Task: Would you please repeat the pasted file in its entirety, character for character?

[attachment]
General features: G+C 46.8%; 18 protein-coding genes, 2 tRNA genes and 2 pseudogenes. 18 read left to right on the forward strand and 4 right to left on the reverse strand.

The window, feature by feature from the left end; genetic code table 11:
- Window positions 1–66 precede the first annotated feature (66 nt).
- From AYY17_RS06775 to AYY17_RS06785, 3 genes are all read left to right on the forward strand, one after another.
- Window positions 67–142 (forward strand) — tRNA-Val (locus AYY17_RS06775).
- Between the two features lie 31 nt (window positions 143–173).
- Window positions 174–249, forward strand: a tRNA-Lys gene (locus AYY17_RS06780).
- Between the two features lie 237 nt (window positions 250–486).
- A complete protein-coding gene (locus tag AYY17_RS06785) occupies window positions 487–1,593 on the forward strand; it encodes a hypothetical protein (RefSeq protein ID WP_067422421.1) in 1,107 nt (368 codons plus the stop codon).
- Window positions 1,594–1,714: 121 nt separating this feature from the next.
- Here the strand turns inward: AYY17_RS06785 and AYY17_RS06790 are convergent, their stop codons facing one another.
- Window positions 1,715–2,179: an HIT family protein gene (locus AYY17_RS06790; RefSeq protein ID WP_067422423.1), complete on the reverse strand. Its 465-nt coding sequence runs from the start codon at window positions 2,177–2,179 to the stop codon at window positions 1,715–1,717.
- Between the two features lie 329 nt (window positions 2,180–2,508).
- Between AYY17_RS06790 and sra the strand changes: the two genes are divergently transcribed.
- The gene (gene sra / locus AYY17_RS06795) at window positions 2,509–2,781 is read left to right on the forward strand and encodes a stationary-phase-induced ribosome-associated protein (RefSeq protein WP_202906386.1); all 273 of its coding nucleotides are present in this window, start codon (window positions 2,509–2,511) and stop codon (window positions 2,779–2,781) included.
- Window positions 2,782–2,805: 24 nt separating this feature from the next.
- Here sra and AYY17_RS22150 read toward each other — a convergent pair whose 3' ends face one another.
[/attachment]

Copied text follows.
General features: G+C 46.8%; 18 protein-coding genes, 2 tRNA genes and 2 pseudogenes. 18 read left to right on the forward strand and 4 right to left on the reverse strand.

The window, feature by feature from the left end; genetic code table 11:
- Window positions 1–66 precede the first annotated feature (66 nt).
- From AYY17_RS06775 to AYY17_RS06785, 3 genes are all read left to right on the forward strand, one after another.
- Window positions 67–142 (forward strand) — tRNA-Val (locus AYY17_RS06775).
- Between the two features lie 31 nt (window positions 143–173).
- Window positions 174–249, forward strand: a tRNA-Lys gene (locus AYY17_RS06780).
- Between the two features lie 237 nt (window positions 250–486).
- A complete protein-coding gene (locus tag AYY17_RS06785) occupies window positions 487–1,593 on the forward strand; it encodes a hypothetical protein (RefSeq protein ID WP_067422421.1) in 1,107 nt (368 codons plus the stop codon).
- Window positions 1,594–1,714: 121 nt separating this feature from the next.
- Here the strand turns inward: AYY17_RS06785 and AYY17_RS06790 are convergent, their stop codons facing one another.
- Window positions 1,715–2,179: an HIT family protein gene (locus AYY17_RS06790; RefSeq protein ID WP_067422423.1), complete on the reverse strand. Its 465-nt coding sequence runs from the start codon at window positions 2,177–2,179 to the stop codon at window positions 1,715–1,717.
- Between the two features lie 329 nt (window positions 2,180–2,508).
- Between AYY17_RS06790 and sra the strand changes: the two genes are divergently transcribed.
- The gene (gene sra / locus AYY17_RS06795) at window positions 2,509–2,781 is read left to right on the forward strand and encodes a stationary-phase-induced ribosome-associated protein (RefSeq protein WP_202906386.1); all 273 of its coding nucleotides are present in this window, start codon (window positions 2,509–2,511) and stop codon (window positions 2,779–2,781) included.
- Window positions 2,782–2,805: 24 nt separating this feature from the next.
- Here sra and AYY17_RS22150 read toward each other — a convergent pair whose 3' ends face one another.